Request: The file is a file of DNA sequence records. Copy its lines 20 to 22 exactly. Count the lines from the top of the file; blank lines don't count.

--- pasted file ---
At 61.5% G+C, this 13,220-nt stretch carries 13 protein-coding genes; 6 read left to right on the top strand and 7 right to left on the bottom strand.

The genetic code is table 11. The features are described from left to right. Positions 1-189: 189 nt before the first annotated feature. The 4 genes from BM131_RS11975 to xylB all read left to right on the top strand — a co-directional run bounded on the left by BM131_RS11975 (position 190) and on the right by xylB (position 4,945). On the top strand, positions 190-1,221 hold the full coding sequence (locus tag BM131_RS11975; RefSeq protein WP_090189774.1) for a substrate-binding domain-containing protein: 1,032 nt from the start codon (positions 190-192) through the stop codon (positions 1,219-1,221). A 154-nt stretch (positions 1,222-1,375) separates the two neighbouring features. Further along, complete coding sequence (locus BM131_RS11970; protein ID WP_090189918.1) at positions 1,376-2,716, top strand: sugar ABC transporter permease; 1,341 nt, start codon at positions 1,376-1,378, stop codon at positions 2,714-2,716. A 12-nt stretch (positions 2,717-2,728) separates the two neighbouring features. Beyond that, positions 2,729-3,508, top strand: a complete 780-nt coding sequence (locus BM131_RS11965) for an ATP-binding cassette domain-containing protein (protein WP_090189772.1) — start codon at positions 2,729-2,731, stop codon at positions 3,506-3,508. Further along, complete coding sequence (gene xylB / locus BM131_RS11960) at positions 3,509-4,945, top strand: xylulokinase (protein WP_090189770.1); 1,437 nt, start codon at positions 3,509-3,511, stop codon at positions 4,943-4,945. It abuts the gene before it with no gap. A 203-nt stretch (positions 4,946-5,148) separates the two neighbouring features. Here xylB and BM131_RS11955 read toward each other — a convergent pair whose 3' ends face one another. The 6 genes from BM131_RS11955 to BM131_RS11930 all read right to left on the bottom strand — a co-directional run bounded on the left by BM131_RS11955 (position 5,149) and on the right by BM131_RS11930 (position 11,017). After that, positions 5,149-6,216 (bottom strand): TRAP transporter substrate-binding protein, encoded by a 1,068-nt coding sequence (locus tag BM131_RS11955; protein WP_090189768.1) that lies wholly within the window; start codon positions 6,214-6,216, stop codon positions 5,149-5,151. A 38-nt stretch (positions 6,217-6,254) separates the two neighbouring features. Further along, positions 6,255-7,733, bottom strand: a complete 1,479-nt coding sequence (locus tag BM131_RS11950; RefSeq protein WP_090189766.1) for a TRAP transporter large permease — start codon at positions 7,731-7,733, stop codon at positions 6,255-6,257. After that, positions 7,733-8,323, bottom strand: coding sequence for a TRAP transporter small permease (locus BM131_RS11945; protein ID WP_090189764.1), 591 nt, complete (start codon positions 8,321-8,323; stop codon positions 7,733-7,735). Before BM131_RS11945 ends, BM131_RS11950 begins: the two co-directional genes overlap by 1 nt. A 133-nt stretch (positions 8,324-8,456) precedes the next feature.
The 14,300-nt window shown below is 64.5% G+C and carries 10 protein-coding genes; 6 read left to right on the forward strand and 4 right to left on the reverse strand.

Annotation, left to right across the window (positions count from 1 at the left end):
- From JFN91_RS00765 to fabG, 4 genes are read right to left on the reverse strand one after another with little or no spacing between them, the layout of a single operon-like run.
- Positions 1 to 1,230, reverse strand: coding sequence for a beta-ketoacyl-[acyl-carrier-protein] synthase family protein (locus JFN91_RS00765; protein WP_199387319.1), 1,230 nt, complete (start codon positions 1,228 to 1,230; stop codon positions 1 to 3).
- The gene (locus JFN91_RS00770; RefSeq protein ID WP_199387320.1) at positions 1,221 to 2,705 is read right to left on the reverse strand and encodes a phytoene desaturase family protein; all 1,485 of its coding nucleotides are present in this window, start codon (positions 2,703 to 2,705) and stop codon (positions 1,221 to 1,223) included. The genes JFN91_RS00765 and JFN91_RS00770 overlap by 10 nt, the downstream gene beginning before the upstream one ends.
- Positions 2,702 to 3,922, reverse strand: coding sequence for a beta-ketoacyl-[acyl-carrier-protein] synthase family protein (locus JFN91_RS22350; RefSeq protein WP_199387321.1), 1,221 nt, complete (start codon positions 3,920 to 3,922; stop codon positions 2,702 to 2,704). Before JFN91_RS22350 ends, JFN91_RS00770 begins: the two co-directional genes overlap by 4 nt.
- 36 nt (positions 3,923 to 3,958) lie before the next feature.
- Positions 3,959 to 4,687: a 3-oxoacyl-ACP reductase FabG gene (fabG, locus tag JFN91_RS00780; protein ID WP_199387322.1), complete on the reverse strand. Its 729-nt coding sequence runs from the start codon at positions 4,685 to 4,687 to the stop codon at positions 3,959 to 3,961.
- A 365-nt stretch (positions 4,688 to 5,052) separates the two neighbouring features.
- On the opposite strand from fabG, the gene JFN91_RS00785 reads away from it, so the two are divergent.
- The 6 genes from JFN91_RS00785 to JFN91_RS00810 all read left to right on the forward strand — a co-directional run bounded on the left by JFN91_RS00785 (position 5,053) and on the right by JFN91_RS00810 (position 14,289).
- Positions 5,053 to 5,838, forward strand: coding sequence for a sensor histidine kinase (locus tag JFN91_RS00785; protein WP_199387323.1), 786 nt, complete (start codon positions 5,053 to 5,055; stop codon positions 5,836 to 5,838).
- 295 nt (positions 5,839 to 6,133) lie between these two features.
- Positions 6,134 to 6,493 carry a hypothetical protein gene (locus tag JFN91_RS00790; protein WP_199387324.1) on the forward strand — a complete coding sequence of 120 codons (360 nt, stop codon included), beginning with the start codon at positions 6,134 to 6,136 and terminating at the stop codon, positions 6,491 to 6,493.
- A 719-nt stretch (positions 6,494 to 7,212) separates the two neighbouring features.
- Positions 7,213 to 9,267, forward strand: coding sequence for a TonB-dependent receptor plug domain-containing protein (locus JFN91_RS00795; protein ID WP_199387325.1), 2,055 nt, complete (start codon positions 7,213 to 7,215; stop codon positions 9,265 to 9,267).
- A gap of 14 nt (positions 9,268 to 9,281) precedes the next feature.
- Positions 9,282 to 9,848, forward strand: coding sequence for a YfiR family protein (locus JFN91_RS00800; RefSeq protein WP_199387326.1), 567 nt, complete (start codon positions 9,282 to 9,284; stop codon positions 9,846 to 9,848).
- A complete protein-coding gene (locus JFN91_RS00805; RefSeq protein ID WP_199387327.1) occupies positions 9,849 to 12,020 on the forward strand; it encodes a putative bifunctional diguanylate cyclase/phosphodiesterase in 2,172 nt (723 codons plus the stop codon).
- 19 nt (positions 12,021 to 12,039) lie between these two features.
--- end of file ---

- Positions 9,282 to 9,848, forward strand: coding sequence for a YfiR family protein (locus JFN91_RS00800; RefSeq protein WP_199387326.1), 567 nt, complete (start codon positions 9,282 to 9,284; stop codon positions 9,846 to 9,848).
- A complete protein-coding gene (locus JFN91_RS00805; RefSeq protein ID WP_199387327.1) occupies positions 9,849 to 12,020 on the forward strand; it encodes a putative bifunctional diguanylate cyclase/phosphodiesterase in 2,172 nt (723 codons plus the stop codon).
- 19 nt (positions 12,021 to 12,039) lie between these two features.